Investment Banking in... Qatar?

Recently it was announced that Egypt, Bahrain, United Arab Emirates, Yemen, Libya, Maldives, and Saudi Arabia will all cut ties to Qatar with the goal of putting pressure on the government to stop funding Islamic terrorist groups.

Qatar needs to import nearly all of its food products. Before the diplomatic crisis, hundreds of food trucks used to enter Qatar from the Saudi Arabian border. Now Qatar has to import food using airways.
Improving transit costs and the decrease in the number of countries who are willing to supply food to Qatar will increase inflation. Even though Qatar is a wealthy country, most of its 2.7m citizens are workers who are from the low-income group who cannot even afford the current food prices and cross the Saudi Arabian border to shop.
Increasing food prices will put pressure on the government. It has been recently announced that Qatar has just a four weeks of wheat left. They have recently been conducting talks with Turkey and Iran to negotiate food imports.

Do you think that this will put enough pressure on the government to cease this funding and type of activity?

If and when the government cuts ties to terrorist organizations, do you think that it will be a good target for investment banks to expand? After a quick search, I found a few Investment Banks already have feet on the ground. The only big American bank on the list was Citi, which on its website says they offer a full range of investment banking services, but I was unable to find what specific groups they had. The only open position is for a Country Treasurer, which looks like someone who is a mix of a trader and general liaison to represent and expand their business in the future. Do you think that Citi will keep this position open and its plan to expand given the recent news?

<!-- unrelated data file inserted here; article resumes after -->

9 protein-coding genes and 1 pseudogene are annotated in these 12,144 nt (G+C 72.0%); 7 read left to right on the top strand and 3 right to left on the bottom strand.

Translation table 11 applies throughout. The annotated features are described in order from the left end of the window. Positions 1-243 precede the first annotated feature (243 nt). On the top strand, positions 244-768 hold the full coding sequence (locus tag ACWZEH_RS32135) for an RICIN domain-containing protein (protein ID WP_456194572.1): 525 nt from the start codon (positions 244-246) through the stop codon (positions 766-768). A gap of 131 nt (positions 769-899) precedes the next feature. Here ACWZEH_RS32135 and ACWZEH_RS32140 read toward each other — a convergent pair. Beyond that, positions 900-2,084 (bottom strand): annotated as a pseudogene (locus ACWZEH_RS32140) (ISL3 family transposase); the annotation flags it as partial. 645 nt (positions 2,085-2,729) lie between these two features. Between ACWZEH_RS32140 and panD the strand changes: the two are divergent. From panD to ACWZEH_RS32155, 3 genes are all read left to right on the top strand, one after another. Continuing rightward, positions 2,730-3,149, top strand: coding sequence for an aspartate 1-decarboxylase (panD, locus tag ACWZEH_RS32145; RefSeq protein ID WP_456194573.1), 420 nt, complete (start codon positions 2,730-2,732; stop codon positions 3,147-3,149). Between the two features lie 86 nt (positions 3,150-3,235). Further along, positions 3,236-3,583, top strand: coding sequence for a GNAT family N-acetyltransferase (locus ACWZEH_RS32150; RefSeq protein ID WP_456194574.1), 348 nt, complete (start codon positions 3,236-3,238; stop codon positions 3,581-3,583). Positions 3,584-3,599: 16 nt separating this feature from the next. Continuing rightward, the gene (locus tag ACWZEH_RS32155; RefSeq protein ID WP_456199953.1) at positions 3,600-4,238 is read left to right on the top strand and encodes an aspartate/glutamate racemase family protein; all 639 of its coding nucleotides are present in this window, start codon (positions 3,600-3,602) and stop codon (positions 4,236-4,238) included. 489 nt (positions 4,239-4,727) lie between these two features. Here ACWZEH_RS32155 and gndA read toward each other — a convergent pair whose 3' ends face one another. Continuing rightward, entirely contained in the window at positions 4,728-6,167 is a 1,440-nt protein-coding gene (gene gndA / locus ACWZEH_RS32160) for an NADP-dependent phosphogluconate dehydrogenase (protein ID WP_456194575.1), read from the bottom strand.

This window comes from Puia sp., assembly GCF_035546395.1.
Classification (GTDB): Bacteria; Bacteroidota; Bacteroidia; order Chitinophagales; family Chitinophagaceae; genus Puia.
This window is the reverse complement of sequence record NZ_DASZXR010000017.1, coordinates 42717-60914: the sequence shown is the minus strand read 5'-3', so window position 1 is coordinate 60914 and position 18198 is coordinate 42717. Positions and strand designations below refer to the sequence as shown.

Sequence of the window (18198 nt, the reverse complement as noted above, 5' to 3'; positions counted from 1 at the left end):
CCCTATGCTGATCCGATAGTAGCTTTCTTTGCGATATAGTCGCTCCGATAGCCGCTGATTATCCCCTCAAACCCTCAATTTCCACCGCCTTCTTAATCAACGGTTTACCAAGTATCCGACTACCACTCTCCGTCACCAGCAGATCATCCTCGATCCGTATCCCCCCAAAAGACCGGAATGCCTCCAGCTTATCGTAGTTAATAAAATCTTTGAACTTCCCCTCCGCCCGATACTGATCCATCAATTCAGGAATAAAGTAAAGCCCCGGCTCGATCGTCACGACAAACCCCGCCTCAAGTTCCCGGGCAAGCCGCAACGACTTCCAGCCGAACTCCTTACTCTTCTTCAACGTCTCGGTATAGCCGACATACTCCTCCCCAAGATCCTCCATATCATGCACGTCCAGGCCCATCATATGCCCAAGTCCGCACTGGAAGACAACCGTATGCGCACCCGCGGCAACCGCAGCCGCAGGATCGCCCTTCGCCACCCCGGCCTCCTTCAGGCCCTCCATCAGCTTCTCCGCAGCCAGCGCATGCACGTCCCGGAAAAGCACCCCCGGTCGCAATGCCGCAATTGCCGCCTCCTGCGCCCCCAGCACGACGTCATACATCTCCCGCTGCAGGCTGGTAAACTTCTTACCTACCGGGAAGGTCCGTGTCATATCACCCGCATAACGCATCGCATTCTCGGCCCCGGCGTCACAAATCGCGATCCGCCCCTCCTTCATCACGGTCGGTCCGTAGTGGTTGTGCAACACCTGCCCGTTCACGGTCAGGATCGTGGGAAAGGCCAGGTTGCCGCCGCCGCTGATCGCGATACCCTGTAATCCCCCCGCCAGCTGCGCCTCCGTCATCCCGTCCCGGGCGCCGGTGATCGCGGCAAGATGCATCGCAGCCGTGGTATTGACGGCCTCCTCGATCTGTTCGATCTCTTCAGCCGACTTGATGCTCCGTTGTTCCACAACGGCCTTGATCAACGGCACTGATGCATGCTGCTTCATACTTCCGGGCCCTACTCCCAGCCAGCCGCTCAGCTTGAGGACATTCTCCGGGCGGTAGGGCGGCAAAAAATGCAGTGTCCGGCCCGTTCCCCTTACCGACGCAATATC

Also from the article on the Recent Crisis in Qatar:

Qatar is officially the richest country in the world. Its GDP per capita (after its 1160% growth during the 1970s, then a 53% contraction during the 1980s, and at the end, another 94% increase in the 1990s) rose to $71,481 in 2015, and the total GDP to $166.9bn. Most of this money comes from the export earnings from petroleum and natural gas (60% of the GDP).
This wealth, of course, pushes Qataris to invest in foreign companies. They even had to establish Qatar Investment Authority (QIA) in 2005 in order to invest the revenue from the budget surplus of the government. The current value of the fund now exceeds $335bn in assets.
Private investors and QIA now owns various stakes in German carmaker Volkswagen; retail brands such as Harrods and Tiffany & Co.; international banks and financial institutions such as Barclays, Credit Suisse; and companies in the energy sector such as Rosneft and Shell.

To me, this seem like it has a great opportunity for ECM, DCM, and sell-side M&A groups to service could-be clients. Also, due to the government surplus, taxes are very low with a personal income tax of 0% and corporate flat rate of 10%. I'd love to hear your thoughts, especially from more senior monkeys.

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Comments (4)

  • Intern in IB - ECM
Jun 29, 2021 - 11:43am

Any idea on IB salaries in Doha? I am not able to get any data points as the teams are super small. Is it the same as Dubai?

  • Business School in PE - LBOs
Jun 29, 2021 - 12:06pm

They don't have businesses to bank? Look up the histories of public markets in the ME. A few have tried setting up exchanges in the past. It's been an absolute disaster. The market doesn't exist yet. If you want to work on non-government business that can support themselves w/o free oil money, I'd look elsewhere.

  • Intern in IB-M&A
Jun 29, 2021 - 12:30pm

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